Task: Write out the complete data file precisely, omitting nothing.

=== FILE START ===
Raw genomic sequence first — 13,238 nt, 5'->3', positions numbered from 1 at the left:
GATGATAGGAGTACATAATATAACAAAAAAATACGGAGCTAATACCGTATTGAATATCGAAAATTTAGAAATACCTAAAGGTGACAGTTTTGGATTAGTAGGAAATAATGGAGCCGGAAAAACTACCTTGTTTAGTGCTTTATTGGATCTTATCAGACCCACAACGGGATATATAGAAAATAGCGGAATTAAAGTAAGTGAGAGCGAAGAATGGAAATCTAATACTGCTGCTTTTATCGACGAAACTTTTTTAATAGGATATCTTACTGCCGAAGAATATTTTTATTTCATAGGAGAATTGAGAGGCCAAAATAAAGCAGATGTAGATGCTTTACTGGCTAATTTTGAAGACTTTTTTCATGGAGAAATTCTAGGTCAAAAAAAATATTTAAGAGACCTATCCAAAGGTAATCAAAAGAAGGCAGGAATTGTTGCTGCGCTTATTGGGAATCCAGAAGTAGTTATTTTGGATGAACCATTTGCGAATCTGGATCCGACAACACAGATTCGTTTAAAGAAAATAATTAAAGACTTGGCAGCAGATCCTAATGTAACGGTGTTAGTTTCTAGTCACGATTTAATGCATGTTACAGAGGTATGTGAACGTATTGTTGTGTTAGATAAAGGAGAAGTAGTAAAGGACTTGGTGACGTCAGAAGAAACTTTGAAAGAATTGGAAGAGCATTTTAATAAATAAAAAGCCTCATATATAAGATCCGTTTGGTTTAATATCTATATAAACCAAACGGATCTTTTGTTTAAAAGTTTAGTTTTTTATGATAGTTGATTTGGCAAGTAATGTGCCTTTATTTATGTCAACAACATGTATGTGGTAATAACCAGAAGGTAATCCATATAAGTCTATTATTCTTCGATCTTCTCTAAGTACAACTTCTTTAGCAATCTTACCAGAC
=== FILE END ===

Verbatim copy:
Raw genomic sequence first — 13,238 nt, 5'->3', positions numbered from 1 at the left:
GATGATAGGAGTACATAATATAACAAAAAAATACGGAGCTAATACCGTATTGAATATCGAAAATTTAGAAATACCTAAAGGTGACAGTTTTGGATTAGTAGGAAATAATGGAGCCGGAAAAACTACCTTGTTTAGTGCTTTATTGGATCTTATCAGACCCACAACGGGATATATAGAAAATAGCGGAATTAAAGTAAGTGAGAGCGAAGAATGGAAATCTAATACTGCTGCTTTTATCGACGAAACTTTTTTAATAGGATATCTTACTGCCGAAGAATATTTTTATTTCATAGGAGAATTGAGAGGCCAAAATAAAGCAGATGTAGATGCTTTACTGGCTAATTTTGAAGACTTTTTTCATGGAGAAATTCTAGGTCAAAAAAAATATTTAAGAGACCTATCCAAAGGTAATCAAAAGAAGGCAGGAATTGTTGCTGCGCTTATTGGGAATCCAGAAGTAGTTATTTTGGATGAACCATTTGCGAATCTGGATCCGACAACACAGATTCGTTTAAAGAAAATAATTAAAGACTTGGCAGCAGATCCTAATGTAACGGTGTTAGTTTCTAGTCACGATTTAATGCATGTTACAGAGGTATGTGAACGTATTGTTGTGTTAGATAAAGGAGAAGTAGTAAAGGACTTGGTGACGTCAGAAGAAACTTTGAAAGAATTGGAAGAGCATTTTAATAAATAAAAAGCCTCATATATAAGATCCGTTTGGTTTAATATCTATATAAACCAAACGGATCTTTTGTTTAAAAGTTTAGTTTTTTATGATAGTTGATTTGGCAAGTAATGTGCCTTTATTTATGTCAACAACATGTATGTGGTAATAACCAGAAGGTAATCCATATAAGTCTATTATTCTTCGATCTTCTCTAAGTACAACTTCTTTAGCAATCTTACCAGAC